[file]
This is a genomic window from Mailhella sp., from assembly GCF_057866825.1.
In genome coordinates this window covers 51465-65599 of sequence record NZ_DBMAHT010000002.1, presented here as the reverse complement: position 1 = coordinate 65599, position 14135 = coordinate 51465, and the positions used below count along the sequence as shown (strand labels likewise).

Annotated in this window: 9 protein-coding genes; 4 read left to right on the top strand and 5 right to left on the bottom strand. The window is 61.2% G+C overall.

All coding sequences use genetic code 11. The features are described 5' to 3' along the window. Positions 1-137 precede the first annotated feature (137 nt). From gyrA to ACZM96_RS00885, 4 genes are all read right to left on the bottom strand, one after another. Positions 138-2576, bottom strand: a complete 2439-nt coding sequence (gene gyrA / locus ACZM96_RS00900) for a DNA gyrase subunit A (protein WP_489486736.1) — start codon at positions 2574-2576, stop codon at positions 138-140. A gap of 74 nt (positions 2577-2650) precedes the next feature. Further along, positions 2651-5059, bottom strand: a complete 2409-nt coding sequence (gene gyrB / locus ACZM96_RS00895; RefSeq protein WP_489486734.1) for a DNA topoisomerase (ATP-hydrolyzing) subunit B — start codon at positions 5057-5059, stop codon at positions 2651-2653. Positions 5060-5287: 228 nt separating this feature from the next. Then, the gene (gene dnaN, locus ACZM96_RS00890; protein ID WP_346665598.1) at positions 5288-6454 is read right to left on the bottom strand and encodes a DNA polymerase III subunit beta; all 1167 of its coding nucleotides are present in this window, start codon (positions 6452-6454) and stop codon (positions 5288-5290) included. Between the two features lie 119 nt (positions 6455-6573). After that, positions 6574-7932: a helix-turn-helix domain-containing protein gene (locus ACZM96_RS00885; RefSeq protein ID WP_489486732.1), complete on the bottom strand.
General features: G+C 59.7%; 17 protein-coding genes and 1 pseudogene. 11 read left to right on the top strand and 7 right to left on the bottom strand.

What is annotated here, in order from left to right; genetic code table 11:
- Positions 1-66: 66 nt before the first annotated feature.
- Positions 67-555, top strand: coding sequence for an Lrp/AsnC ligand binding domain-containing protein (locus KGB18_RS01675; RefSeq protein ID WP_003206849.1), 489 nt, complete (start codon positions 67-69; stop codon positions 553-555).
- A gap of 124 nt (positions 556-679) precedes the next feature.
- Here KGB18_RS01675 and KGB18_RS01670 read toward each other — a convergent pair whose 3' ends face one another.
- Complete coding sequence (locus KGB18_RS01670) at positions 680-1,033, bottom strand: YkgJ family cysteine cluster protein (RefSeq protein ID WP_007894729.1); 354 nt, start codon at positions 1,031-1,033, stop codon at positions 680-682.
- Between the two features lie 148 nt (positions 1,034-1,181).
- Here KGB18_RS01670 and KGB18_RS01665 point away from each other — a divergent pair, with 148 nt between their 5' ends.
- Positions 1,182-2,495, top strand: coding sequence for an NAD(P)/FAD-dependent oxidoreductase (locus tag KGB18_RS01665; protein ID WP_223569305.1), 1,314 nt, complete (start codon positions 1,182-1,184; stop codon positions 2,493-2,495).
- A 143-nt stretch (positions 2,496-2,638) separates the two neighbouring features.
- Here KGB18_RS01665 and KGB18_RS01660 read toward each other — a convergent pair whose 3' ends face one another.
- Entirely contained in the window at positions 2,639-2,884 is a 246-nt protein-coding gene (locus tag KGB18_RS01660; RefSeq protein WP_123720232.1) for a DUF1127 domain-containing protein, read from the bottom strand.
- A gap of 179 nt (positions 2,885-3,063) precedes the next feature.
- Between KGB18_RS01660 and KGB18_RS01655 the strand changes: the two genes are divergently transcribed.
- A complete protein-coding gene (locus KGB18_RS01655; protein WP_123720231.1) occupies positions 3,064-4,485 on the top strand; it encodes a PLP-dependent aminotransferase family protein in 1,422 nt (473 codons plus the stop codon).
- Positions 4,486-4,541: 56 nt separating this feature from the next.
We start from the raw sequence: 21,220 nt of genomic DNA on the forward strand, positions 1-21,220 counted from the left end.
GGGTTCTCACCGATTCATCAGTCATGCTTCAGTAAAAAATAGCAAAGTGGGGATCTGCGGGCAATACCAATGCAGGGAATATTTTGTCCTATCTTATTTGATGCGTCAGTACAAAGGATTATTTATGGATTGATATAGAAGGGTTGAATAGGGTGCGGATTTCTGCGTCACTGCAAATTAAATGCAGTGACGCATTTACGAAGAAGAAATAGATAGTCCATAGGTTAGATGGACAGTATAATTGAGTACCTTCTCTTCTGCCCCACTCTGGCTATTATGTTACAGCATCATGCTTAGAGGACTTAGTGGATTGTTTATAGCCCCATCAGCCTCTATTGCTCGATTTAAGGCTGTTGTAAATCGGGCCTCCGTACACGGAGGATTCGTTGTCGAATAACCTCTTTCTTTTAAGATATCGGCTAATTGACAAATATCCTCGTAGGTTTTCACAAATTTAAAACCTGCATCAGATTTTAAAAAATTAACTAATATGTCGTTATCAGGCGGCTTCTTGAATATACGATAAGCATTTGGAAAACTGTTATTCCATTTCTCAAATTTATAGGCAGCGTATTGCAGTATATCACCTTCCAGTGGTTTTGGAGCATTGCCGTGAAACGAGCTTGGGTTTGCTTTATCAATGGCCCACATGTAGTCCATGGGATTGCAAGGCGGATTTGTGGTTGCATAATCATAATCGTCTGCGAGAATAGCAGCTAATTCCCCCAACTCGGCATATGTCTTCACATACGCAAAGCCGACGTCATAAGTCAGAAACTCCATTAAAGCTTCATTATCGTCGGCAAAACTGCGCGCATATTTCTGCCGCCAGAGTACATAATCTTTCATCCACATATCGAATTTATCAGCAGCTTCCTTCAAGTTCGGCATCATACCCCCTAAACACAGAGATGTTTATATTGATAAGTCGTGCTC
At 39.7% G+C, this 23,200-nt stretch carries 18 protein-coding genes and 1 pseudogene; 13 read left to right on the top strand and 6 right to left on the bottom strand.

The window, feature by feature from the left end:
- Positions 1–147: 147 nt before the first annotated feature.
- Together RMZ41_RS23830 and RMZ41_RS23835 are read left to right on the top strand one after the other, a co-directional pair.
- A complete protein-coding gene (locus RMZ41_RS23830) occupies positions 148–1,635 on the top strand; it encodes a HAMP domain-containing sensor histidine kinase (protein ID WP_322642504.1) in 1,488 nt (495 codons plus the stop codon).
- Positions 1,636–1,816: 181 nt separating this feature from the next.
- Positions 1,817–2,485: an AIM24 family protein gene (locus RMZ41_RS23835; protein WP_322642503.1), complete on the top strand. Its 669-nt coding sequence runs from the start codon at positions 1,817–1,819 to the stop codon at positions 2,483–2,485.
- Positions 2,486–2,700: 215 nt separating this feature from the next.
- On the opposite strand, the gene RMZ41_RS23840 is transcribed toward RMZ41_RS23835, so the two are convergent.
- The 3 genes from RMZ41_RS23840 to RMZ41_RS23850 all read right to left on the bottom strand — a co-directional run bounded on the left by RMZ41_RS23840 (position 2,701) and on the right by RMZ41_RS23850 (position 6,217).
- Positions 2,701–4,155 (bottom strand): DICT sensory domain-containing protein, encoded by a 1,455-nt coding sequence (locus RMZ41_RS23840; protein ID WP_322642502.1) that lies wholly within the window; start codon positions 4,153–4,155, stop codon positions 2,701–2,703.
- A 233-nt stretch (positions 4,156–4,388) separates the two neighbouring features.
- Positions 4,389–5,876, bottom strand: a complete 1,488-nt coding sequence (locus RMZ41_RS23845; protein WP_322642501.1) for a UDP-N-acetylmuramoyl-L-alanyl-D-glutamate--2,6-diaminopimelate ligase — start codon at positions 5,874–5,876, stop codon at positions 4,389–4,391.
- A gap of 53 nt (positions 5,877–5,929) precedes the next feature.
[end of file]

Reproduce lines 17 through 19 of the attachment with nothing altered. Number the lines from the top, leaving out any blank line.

- Entirely contained in the window at positions 2,639-2,884 is a 246-nt protein-coding gene (locus tag KGB18_RS01660; RefSeq protein WP_123720232.1) for a DUF1127 domain-containing protein, read from the bottom strand.
- A gap of 179 nt (positions 2,885-3,063) precedes the next feature.
- Between KGB18_RS01660 and KGB18_RS01655 the strand changes: the two genes are divergently transcribed.